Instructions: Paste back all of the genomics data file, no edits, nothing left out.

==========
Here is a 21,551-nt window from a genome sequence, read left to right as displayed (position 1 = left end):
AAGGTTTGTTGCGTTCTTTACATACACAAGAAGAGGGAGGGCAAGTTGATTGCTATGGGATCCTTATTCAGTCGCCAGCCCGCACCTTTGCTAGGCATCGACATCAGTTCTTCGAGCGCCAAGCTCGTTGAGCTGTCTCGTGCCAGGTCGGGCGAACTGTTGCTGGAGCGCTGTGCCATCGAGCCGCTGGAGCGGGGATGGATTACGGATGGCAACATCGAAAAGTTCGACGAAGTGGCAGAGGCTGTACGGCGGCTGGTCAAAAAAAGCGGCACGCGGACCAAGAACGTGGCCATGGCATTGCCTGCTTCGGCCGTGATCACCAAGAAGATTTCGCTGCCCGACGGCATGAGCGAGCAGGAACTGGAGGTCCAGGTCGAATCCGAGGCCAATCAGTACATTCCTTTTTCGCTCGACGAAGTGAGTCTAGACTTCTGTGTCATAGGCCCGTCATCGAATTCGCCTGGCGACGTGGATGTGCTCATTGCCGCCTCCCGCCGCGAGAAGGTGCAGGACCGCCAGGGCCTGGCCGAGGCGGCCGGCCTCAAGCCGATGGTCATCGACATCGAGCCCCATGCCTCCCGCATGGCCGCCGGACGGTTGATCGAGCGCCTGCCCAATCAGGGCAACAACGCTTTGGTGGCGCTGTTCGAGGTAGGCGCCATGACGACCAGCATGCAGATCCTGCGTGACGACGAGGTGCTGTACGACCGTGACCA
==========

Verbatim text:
Here is a 21,551-nt window from a genome sequence, read left to right as displayed (position 1 = left end):
AAGGTTTGTTGCGTTCTTTACATACACAAGAAGAGGGAGGGCAAGTTGATTGCTATGGGATCCTTATTCAGTCGCCAGCCCGCACCTTTGCTAGGCATCGACATCAGTTCTTCGAGCGCCAAGCTCGTTGAGCTGTCTCGTGCCAGGTCGGGCGAACTGTTGCTGGAGCGCTGTGCCATCGAGCCGCTGGAGCGGGGATGGATTACGGATGGCAACATCGAAAAGTTCGACGAAGTGGCAGAGGCTGTACGGCGGCTGGTCAAAAAAAGCGGCACGCGGACCAAGAACGTGGCCATGGCATTGCCTGCTTCGGCCGTGATCACCAAGAAGATTTCGCTGCCCGACGGCATGAGCGAGCAGGAACTGGAGGTCCAGGTCGAATCCGAGGCCAATCAGTACATTCCTTTTTCGCTCGACGAAGTGAGTCTAGACTTCTGTGTCATAGGCCCGTCATCGAATTCGCCTGGCGACGTGGATGTGCTCATTGCCGCCTCCCGCCGCGAGAAGGTGCAGGACCGCCAGGGCCTGGCCGAGGCGGCCGGCCTCAAGCCGATGGTCATCGACATCGAGCCCCATGCCTCCCGCATGGCCGCCGGACGGTTGATCGAGCGCCTGCCCAATCAGGGCAACAACGCTTTGGTGGCGCTGTTCGAGGTAGGCGCCATGACGACCAGCATGCAGATCCTGCGTGACGACGAGGTGCTGTACGACCGTGACCA